Four ancient and two medieval mss. of St. Luke11:2-4 preserve a version of the Lord’s Prayer which replaces the petition for the Kingdom with a petition for the Holy Spirit. This paper evaluates the relevance of this version to: Marcion and Montanus, second century liturgy, the immediate and broad literary Gospel setting, the figure of John the Baptist, and the version of the prayer at Matthew 6. The review sides with Leaney, Finkel, and Philonenko, contra Davies, Allison, and Fitzmyer in defending this version’s originality. Intertextual connections with John 12 suggest that Jesus taught this prayer at Bethany while contemplating the approach of His hour and praying as described at John 12:22-30.

Andrew T. Glicksman, University of Dallas
“Divine Filiation in the Wisdom of Solomon”

This paper investigates the topic of divine sonship in the Wisdom of Solomon. It examines how Pseudo-Solomon borrows from and develops the theme of sonship in other OT texts and how his work compares to that of Philo (his near contemporary and a fellow-Alexandrian). No extensive treatment of this issue in the Wisdom of Solomon has been conducted. This study will provide further background for understanding the theologically-rich sonship theme as it appears in the Second Temple literature and the NT.

Deena E. Grant, Barry University
“Divine Anger and Covenant Kinship in Deuteronomy”

In Deuteronomy and the Deuteronomistic history, YHWH’s anger arises over Israel’s breach of covenant but anger’s consequences are mitigated by the presence of the covenant. When the covenant between Yhwh and Israel is recognized as modeled off of kin relations, and a proxy for kinship, the deuteronomist’s portrait of divine anger becomes clear. Just as human kinship, unbroken by provocation, tempers anger, the covenant that establishes Yhwh and Israel as quasi-kin mitigates the consequences of his anger at Israel. Yhwh is compelled to temperance by an interest to preserve his authority over his covenant-kin and by his affection for her.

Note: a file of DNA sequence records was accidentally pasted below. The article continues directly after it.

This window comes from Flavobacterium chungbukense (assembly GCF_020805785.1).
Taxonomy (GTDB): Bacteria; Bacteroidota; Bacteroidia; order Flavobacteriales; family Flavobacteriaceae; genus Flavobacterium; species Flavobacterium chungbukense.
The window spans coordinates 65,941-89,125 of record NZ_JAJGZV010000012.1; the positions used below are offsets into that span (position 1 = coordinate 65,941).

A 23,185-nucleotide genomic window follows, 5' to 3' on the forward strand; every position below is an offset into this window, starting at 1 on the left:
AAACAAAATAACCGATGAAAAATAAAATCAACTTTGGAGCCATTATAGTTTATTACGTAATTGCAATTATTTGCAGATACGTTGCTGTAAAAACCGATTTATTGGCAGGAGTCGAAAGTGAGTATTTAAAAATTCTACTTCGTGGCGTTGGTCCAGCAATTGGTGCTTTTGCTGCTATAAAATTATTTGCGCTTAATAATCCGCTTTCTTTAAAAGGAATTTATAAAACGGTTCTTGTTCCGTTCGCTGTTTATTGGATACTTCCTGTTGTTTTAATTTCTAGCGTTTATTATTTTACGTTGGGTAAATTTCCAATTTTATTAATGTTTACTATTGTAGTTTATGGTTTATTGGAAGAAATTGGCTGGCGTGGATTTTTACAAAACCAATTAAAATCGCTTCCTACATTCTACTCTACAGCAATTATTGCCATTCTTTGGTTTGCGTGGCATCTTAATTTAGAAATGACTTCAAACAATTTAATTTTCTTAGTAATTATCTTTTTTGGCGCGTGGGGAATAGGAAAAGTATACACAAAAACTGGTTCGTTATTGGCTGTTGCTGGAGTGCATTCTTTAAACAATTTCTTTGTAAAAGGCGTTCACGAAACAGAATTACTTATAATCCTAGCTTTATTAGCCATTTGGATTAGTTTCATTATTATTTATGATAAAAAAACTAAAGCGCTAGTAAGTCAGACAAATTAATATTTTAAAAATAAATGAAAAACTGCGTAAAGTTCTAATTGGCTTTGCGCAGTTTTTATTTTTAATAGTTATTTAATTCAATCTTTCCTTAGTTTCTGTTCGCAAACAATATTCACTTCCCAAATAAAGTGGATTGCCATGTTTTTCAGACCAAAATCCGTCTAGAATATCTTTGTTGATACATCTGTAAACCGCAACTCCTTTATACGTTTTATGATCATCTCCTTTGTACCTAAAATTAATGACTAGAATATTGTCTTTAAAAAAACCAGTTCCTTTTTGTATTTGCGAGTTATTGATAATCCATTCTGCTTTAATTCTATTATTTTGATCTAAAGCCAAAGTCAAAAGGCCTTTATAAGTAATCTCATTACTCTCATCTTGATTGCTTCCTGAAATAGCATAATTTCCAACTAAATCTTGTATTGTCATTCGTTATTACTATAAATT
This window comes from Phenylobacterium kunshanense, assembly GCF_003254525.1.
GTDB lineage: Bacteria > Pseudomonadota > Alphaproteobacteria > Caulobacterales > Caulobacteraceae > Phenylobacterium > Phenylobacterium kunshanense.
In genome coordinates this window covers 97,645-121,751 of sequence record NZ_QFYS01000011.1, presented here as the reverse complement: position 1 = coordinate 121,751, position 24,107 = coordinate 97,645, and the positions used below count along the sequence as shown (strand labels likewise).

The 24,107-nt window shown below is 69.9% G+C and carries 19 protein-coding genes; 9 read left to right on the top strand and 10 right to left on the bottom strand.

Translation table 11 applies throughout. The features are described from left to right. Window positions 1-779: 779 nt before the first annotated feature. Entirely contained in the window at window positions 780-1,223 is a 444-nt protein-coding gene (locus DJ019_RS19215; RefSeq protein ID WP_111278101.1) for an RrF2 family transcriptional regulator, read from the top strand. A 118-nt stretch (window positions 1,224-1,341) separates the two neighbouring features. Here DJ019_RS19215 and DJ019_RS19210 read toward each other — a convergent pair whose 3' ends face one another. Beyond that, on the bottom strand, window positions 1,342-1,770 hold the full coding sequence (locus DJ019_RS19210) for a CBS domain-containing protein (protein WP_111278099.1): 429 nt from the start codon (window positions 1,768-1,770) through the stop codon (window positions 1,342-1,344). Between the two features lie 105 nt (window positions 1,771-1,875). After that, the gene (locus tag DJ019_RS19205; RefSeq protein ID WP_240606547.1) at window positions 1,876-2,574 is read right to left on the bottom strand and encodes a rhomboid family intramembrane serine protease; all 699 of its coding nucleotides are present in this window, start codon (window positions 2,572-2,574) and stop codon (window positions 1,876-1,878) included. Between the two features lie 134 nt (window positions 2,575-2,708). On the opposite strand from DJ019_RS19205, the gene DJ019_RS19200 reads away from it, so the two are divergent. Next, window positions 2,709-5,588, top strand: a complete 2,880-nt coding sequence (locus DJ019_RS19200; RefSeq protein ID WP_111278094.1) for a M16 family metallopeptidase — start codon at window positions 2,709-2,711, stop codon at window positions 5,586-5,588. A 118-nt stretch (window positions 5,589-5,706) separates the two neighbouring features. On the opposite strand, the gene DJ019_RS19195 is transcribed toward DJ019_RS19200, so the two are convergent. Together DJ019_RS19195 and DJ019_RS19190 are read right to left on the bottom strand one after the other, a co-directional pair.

Harry Hagan, O.S.B., Saint Meinrad Seminary and School of Theology
“The Traditional Roles of Foreigners in Biblical Narrative”

Foreigners play some significant roles in the Bible, and not just as enemies. This presentation will establish a framework for tradition and mimetic characters and then survey their traditional roles of foreigners, drawn mainly from OT narrative. The presentation will use these observations to consider the NT counterparts and the ways in which these traditional roles are continued or changed.

Angela Kim Harkins, Fairfield University
“The Phenomenal Experience of Transformation in the Odes of Solomon 11”

Joseph Kroll in Die christliche Hymnodik bis zu Klemens von Alexandreia (1921, p. 47, n. 2) proposed that the early Christian Odes of Solomon were used to assist the hymnist in entering into a state of ecstasy. This paper examines Kroll’s proposal by looking closely at the rhetorical elements in Ode 11. In this Ode, phenomenal spatial experiences of transformation are described with vivid language of the body in the first person voice. Theoretical understandings of space are used to consider how rhetorical elements of the Ode function during a ritualized reenactment of the text to generate a religious experience for the hymnist.

Henry Ansgar Kelly, University of California at Los Angeles
“Reclaiming the Middle English Bible from the Wycliffites”